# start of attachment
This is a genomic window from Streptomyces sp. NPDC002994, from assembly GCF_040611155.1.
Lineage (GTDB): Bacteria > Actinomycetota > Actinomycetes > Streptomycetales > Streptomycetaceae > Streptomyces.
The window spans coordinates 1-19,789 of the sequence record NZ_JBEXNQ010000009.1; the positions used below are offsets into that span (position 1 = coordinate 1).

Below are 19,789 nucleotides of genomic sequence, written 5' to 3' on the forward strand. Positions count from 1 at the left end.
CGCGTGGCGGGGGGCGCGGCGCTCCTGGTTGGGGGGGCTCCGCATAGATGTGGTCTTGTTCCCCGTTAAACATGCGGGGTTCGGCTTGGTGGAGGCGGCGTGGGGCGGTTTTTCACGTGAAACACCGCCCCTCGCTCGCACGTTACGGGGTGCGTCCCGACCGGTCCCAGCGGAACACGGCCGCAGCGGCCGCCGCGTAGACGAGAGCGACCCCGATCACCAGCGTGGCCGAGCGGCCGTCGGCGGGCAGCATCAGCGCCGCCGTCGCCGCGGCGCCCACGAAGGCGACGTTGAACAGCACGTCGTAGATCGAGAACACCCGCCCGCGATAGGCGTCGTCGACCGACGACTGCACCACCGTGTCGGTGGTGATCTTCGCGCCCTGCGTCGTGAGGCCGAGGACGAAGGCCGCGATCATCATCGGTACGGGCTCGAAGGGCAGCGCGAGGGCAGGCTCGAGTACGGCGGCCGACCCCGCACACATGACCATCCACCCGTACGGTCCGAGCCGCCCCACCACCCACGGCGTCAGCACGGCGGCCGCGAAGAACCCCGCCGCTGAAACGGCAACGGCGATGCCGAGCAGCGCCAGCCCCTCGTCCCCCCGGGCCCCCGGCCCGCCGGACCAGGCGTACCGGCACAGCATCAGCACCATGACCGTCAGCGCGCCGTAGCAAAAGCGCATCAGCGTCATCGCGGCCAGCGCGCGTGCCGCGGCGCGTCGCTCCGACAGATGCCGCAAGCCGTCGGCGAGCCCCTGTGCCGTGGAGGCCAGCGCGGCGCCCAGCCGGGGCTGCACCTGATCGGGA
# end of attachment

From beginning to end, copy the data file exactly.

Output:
This is a genomic window from Streptomyces sp. NPDC002994, from assembly GCF_040611155.1.
Lineage (GTDB): Bacteria > Actinomycetota > Actinomycetes > Streptomycetales > Streptomycetaceae > Streptomyces.
The window spans coordinates 1-19,789 of the sequence record NZ_JBEXNQ010000009.1; the positions used below are offsets into that span (position 1 = coordinate 1).

Below are 19,789 nucleotides of genomic sequence, written 5' to 3' on the forward strand. Positions count from 1 at the left end.
CGCGTGGCGGGGGGCGCGGCGCTCCTGGTTGGGGGGGCTCCGCATAGATGTGGTCTTGTTCCCCGTTAAACATGCGGGGTTCGGCTTGGTGGAGGCGGCGTGGGGCGGTTTTTCACGTGAAACACCGCCCCTCGCTCGCACGTTACGGGGTGCGTCCCGACCGGTCCCAGCGGAACACGGCCGCAGCGGCCGCCGCGTAGACGAGAGCGACCCCGATCACCAGCGTGGCCGAGCGGCCGTCGGCGGGCAGCATCAGCGCCGCCGTCGCCGCGGCGCCCACGAAGGCGACGTTGAACAGCACGTCGTAGATCGAGAACACCCGCCCGCGATAGGCGTCGTCGACCGACGACTGCACCACCGTGTCGGTGGTGATCTTCGCGCCCTGCGTCGTGAGGCCGAGGACGAAGGCCGCGATCATCATCGGTACGGGCTCGAAGGGCAGCGCGAGGGCAGGCTCGAGTACGGCGGCCGACCCCGCACACATGACCATCCACCCGTACGGTCCGAGCCGCCCCACCACCCACGGCGTCAGCACGGCGGCCGCGAAGAACCCCGCCGCTGAAACGGCAACGGCGATGCCGAGCAGCGCCAGCCCCTCGTCCCCCCGGGCCCCCGGCCCGCCGGACCAGGCGTACCGGCACAGCATCAGCACCATGACCGTCAGCGCGCCGTAGCAAAAGCGCATCAGCGTCATCGCGGCCAGCGCGCGTGCCGCGGCGCGTCGCTCCGACAGATGCCGCAAGCCGTCGGCGAGCCCCTGTGCCGTGGAGGCCAGCGCGGCGCCCAGCCGGGGCTGCACCTGATCGGGA